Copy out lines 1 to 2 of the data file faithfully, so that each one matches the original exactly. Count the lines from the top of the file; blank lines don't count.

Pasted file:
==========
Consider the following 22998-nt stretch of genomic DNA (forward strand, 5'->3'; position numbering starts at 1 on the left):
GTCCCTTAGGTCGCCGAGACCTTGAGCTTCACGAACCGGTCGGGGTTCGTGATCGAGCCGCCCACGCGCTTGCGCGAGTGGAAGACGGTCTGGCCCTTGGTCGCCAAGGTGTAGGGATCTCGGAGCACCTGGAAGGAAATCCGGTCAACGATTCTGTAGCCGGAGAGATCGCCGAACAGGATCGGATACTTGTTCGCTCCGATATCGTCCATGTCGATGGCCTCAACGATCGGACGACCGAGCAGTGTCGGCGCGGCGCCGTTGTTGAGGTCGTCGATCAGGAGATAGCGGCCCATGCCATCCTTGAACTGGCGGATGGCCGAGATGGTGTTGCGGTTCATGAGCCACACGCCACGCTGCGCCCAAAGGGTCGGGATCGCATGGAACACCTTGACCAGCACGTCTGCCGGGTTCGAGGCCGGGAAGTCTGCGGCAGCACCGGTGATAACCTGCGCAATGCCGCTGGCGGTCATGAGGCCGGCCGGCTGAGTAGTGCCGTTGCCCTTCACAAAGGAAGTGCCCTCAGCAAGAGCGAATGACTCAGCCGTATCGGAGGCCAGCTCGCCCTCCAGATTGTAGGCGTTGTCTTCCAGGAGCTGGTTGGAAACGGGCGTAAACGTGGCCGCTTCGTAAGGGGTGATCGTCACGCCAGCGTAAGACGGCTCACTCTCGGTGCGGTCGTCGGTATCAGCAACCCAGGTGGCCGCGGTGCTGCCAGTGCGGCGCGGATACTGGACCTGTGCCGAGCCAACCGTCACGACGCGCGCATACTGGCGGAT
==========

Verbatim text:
Consider the following 22998-nt stretch of genomic DNA (forward strand, 5'->3'; position numbering starts at 1 on the left):
GTCCCTTAGGTCGCCGAGACCTTGAGCTTCACGAACCGGTCGGGGTTCGTGATCGAGCCGCCCACGCGCTTGCGCGAGTGGAAGACGGTCTGGCCCTTGGTCGCCAAGGTGTAGGGATCTCGGAGCACCTGGAAGGAAATCCGGTCAACGATTCTGTAGCCGGAGAGATCGCCGAACAGGATCGGATACTTGTTCGCTCCGATATCGTCCATGTCGATGGCCTCAACGATCGGACGACCGAGCAGTGTCGGCGCGGCGCCGTTGTTGAGGTCGTCGATCAGGAGATAGCGGCCCATGCCATCCTTGAACTGGCGGATGGCCGAGATGGTGTTGCGGTTCATGAGCCACACGCCACGCTGCGCCCAAAGGGTCGGGATCGCATGGAACACCTTGACCAGCACGTCTGCCGGGTTCGAGGCCGGGAAGTCTGCGGCAGCACCGGTGATAACCTGCGCAATGCCGCTGGCGGTCATGAGGCCGGCCGGCTGAGTAGTGCCGTTGCCCTTCACAAAGGAAGTGCCCTCAGCAAGAGCGAATGACTCAGCCGTATCGGAGGCCAGCTCGCCCTCCAGATTGTAGGCGTTGTCTTCCAGGAGCTGGTTGGAAACGGGCGTAAACGTGGCCGCTTCGTAAGGGGTGATCGTCACGCCAGCGTAAGACGGCTCACTCTCGGTGCGGTCGTCGGTATCAGCAACCCAGGTGGCCGCGGTGCTGCCAGTGCGGCGCGGATACTGGACCTGTGCCGAGCCAACCGTCACGACGCGCGCATACTGGCGGAT